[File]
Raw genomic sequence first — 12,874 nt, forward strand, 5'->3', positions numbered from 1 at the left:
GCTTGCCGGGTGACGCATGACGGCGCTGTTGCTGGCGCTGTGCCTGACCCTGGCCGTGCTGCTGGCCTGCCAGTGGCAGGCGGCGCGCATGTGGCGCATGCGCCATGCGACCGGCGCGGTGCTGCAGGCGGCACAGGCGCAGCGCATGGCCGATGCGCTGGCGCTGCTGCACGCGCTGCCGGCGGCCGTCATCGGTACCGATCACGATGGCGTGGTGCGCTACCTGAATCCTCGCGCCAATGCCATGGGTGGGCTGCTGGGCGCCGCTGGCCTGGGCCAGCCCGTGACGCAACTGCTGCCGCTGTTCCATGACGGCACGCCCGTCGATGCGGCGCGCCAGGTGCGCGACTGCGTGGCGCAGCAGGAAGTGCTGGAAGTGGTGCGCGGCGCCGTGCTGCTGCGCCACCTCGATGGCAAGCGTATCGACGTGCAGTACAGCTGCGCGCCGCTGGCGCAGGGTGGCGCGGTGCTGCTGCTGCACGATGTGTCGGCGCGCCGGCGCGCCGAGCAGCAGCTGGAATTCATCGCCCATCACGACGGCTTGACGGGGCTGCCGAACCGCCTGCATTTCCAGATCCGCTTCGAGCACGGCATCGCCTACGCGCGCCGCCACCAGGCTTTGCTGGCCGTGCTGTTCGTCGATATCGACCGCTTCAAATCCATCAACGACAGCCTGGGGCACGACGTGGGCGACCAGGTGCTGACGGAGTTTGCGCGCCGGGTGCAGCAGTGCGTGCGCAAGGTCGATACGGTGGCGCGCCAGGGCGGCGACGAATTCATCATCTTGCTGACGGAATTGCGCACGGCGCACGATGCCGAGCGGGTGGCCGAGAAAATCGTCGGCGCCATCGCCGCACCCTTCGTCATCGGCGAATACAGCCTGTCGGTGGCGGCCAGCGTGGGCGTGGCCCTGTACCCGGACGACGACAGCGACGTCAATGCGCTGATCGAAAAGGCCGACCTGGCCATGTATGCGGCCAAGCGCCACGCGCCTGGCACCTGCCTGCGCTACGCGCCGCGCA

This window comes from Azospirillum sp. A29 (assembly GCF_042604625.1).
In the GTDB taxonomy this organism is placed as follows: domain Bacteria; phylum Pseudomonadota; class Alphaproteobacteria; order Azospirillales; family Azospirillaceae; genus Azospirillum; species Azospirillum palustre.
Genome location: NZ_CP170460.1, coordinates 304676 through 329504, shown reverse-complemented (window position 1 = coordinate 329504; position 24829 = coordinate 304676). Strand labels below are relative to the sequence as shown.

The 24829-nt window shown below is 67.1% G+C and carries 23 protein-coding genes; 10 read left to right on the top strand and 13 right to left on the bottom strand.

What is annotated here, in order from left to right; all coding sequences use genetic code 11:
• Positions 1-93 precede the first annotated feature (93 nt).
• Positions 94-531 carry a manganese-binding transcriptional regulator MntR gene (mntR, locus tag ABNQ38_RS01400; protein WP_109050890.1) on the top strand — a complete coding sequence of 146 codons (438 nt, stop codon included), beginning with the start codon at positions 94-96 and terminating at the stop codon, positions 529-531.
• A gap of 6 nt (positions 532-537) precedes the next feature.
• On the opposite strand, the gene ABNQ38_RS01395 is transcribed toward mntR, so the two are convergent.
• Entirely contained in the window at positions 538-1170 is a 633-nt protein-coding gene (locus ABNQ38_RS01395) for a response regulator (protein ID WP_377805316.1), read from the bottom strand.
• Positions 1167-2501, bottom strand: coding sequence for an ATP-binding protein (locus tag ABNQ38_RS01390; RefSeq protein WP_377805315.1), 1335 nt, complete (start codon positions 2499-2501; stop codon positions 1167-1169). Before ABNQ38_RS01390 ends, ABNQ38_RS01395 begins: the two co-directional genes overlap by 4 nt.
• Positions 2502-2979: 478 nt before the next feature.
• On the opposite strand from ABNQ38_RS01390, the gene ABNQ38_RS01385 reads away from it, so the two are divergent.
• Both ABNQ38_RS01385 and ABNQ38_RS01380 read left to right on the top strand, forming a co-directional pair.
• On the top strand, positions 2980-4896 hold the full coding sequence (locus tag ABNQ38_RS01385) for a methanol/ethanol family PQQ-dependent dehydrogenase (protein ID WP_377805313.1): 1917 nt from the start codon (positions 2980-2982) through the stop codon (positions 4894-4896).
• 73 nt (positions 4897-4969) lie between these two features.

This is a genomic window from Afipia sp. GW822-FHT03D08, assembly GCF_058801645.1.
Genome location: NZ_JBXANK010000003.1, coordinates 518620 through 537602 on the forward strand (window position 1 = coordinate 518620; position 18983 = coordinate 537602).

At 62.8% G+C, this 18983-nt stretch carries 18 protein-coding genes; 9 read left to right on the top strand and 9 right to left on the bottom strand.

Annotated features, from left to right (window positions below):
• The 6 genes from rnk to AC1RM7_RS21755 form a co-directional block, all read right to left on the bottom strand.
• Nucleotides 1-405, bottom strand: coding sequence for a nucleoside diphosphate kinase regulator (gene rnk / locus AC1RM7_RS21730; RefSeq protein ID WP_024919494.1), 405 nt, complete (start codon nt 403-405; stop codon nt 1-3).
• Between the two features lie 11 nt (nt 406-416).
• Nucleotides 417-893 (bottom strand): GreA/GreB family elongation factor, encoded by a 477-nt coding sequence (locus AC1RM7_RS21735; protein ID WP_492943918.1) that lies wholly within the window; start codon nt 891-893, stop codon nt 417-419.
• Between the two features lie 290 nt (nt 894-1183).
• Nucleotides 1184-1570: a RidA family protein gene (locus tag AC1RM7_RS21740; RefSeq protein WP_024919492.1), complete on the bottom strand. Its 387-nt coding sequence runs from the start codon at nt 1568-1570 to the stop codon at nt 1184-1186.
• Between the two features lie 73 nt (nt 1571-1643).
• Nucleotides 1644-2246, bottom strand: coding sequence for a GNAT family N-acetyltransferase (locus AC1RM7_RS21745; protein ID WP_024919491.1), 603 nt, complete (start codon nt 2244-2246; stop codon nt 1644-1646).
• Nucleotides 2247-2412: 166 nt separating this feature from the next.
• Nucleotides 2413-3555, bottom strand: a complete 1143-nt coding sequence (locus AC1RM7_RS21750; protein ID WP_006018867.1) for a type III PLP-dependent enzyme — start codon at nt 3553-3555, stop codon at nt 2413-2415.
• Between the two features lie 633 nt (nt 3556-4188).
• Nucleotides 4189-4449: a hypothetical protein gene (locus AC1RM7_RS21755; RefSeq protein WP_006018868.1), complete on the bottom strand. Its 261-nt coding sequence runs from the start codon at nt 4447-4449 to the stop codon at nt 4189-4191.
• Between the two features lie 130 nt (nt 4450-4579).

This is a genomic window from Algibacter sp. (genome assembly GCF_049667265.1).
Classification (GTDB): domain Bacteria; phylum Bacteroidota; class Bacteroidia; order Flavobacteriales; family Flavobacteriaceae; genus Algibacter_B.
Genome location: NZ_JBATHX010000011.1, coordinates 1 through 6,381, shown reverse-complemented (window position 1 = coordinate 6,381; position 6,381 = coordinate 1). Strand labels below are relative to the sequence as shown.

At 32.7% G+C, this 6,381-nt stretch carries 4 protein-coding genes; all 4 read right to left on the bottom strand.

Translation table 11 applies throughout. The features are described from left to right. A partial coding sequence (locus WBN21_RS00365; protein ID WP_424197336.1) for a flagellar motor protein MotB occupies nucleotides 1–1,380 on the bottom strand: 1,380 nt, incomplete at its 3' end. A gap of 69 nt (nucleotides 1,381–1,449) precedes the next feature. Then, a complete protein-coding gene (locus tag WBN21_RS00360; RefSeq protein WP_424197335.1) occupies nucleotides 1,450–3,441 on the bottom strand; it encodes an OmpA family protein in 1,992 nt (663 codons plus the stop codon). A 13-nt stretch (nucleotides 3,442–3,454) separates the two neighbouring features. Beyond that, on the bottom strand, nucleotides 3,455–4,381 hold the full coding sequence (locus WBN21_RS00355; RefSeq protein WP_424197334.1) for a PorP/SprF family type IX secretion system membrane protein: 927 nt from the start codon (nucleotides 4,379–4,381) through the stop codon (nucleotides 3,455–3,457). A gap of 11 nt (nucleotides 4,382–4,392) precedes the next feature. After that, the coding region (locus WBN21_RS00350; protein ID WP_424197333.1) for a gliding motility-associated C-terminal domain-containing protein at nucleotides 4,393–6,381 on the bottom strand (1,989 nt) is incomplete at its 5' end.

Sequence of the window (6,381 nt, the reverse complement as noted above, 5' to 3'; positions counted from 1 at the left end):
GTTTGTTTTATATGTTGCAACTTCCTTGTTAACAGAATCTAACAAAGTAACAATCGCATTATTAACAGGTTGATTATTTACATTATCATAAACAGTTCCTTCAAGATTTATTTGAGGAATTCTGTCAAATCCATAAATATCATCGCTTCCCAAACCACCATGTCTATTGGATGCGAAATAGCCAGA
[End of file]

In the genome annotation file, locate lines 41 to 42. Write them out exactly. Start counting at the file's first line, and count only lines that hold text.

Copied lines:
Sequence of the window (6,381 nt, the reverse complement as noted above, 5' to 3'; positions counted from 1 at the left end):
GTTTGTTTTATATGTTGCAACTTCCTTGTTAACAGAATCTAACAAAGTAACAATCGCATTATTAACAGGTTGATTATTTACATTATCATAAACAGTTCCTTCAAGATTTATTTGAGGAATTCTGTCAAATCCATAAATATCATCGCTTCCCAAACCACCATGTCTATTGGATGCGAAATAGCCAGA